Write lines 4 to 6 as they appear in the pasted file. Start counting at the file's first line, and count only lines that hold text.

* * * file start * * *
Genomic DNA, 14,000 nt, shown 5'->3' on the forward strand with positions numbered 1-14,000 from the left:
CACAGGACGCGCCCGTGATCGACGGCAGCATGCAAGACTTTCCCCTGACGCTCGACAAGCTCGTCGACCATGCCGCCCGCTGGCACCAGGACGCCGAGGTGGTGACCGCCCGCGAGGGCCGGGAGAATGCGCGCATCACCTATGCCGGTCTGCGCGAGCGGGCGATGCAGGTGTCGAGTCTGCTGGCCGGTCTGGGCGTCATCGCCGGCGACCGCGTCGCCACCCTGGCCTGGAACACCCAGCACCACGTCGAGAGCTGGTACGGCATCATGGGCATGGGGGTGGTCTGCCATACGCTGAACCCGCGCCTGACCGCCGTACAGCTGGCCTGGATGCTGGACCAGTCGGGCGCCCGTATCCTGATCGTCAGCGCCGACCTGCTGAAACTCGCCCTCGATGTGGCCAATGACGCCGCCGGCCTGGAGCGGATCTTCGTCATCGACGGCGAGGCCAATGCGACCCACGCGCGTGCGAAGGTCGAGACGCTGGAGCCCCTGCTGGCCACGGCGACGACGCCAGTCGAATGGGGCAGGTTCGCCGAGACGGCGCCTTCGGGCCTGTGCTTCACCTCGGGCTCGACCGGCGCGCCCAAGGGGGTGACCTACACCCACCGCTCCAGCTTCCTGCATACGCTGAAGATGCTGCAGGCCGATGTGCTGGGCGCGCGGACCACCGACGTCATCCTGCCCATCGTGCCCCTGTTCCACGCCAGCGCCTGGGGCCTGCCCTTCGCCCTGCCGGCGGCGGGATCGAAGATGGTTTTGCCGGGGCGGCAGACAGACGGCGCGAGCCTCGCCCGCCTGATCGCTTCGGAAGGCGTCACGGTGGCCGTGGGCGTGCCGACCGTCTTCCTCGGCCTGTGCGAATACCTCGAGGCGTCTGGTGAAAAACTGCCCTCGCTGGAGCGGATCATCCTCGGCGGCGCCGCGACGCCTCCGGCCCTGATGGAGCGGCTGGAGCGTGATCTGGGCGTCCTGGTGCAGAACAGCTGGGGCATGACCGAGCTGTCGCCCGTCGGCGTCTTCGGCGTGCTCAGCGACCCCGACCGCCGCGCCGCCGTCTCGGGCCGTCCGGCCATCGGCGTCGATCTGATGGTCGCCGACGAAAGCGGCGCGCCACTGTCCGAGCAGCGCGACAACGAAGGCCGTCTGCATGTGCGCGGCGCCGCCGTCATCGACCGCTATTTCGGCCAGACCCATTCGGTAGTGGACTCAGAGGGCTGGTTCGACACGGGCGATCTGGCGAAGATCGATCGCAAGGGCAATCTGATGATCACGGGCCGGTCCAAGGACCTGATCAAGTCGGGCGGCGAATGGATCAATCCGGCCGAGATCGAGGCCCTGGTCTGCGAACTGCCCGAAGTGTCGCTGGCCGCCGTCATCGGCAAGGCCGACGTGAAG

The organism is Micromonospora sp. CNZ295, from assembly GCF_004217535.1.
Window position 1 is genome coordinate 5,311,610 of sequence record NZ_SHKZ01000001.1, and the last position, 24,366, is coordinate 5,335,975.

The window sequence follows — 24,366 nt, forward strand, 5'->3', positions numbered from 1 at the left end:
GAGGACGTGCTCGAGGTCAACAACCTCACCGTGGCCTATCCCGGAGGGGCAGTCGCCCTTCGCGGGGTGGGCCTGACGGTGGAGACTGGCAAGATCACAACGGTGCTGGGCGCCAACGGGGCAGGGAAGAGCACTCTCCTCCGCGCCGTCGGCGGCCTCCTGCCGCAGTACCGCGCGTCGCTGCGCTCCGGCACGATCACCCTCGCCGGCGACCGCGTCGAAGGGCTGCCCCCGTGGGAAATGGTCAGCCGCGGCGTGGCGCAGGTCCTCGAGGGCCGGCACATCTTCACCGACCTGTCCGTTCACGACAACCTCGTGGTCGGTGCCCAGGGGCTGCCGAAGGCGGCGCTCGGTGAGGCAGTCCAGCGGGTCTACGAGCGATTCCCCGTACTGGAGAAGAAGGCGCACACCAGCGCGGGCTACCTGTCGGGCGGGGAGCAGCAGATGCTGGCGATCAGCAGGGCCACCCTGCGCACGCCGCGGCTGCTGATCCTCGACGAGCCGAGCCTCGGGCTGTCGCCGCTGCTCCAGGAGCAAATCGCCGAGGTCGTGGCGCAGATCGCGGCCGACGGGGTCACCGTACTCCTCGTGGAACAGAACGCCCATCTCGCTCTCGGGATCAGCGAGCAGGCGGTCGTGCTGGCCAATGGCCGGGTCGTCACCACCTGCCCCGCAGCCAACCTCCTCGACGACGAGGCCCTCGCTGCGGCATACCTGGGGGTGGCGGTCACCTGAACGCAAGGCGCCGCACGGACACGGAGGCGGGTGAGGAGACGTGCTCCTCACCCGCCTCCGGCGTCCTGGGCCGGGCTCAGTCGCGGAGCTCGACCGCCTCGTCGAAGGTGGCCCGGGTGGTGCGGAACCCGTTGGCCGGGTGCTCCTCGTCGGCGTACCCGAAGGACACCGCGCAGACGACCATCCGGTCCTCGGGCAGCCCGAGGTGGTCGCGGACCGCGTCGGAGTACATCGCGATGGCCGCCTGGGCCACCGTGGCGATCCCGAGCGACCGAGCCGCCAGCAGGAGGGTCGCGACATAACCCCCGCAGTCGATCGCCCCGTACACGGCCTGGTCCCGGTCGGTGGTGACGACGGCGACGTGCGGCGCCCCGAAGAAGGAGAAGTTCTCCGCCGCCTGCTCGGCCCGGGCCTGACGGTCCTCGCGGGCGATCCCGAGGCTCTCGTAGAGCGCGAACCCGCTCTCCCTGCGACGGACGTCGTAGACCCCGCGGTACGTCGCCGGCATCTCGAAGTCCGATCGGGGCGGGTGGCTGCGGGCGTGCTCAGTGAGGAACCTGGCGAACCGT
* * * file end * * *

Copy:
Window position 1 is genome coordinate 5,311,610 of sequence record NZ_SHKZ01000001.1, and the last position, 24,366, is coordinate 5,335,975.

The window sequence follows — 24,366 nt, forward strand, 5'->3', positions numbered from 1 at the left end:
GAGGACGTGCTCGAGGTCAACAACCTCACCGTGGCCTATCCCGGAGGGGCAGTCGCCCTTCGCGGGGTGGGCCTGACGGTGGAGACTGGCAAGATCACAACGGTGCTGGGCGCCAACGGGGCAGGGAAGAGCACTCTCCTCCGCGCCGTCGGCGGCCTCCTGCCGCAGTACCGCGCGTCGCTGCGCTCCGGCACGATCACCCTCGCCGGCGACCGCGTCGAAGGGCTGCCCCCGTGGGAAATGGTCAGCCGCGGCGTGGCGCAGGTCCTCGAGGGCCGGCACATCTTCACCGACCTGTCCGTTCACGACAACCTCGTGGTCGGTGCCCAGGGGCTGCCGAAGGCGGCGCTCGGTGAGGCAGTCCAGCGGGTCTACGAGCGATTCCCCGTACTGGAGAAGAAGGCGCACACCAGCGCGGGCTACCTGTCGGGCGGGGAGCAGCAGATGCTGGCGATCAGCAGGGCCACCCTGCGCACGCCGCGGCTGCTGATCCTCGACGAGCCGAGCCTCGGGCTGTCGCCGCTGCTCCAGGAGCAAATCGCCGAGGTCGTGGCGCAGATCGCGGCCGACGGGGTCACCGTACTCCTCGTGGAACAGAACGCCCATCTCGCTCTCGGGATCAGCGAGCAGGCGGTCGTGCTGGCCAATGGCCGGGTCGTCACCACCTGCCCCGCAGCCAACCTCCTCGACGACGAGGCCCTCGCTGCGGCATACCTGGGGGTGGCGGTCACCTGAACGCAAGGCGCCGCACGGACACGGAGGCGGGTGAGGAGACGTGCTCCTCACCCGCCTCCGGCGTCCTGGGCCGGGCTCAGTCGCGGAGCTCGACCGCCTCGTCGAAGGTGGCCCGGGTGGTGCGGAACCCGTTGGCCGGGTGCTCCTCGTCGGCGTACCCGAAGGACACCGCGCAGACGACCATCCGGTCCTCGGGCAGCCCGAGGTGGTCGCGGACCGCGTCGGAGTACATCGCGATGGCCGCCTGGGCCACCGTGGCGATCCCGAGCGACCGAGCCGCCAGCAGGAGGGTCGCGACATAACCCCCGCAGTCGATCGCCCCGTACACGGCCTGGTCCCGGTCGGTGGTGACGACGGCGACGTGCGGCGCCCCGAAGAAGGAGAAGTTCTCCGCCGCCTGCTCGGCCCGGGCCTGACGGTCCTCGCGGGCGATCCCGAGGCTCTCGTAGAGCGCGAACCCGCTCTCCCTGCGACGGACGTCGTAGACCCCGCGGTACGTCGCCGGCATCTCGAAGTCCGATCGGGGCGGGTGGCTGCGGGCGTGCTCAGTGAGGAACCTGGCGAACCGT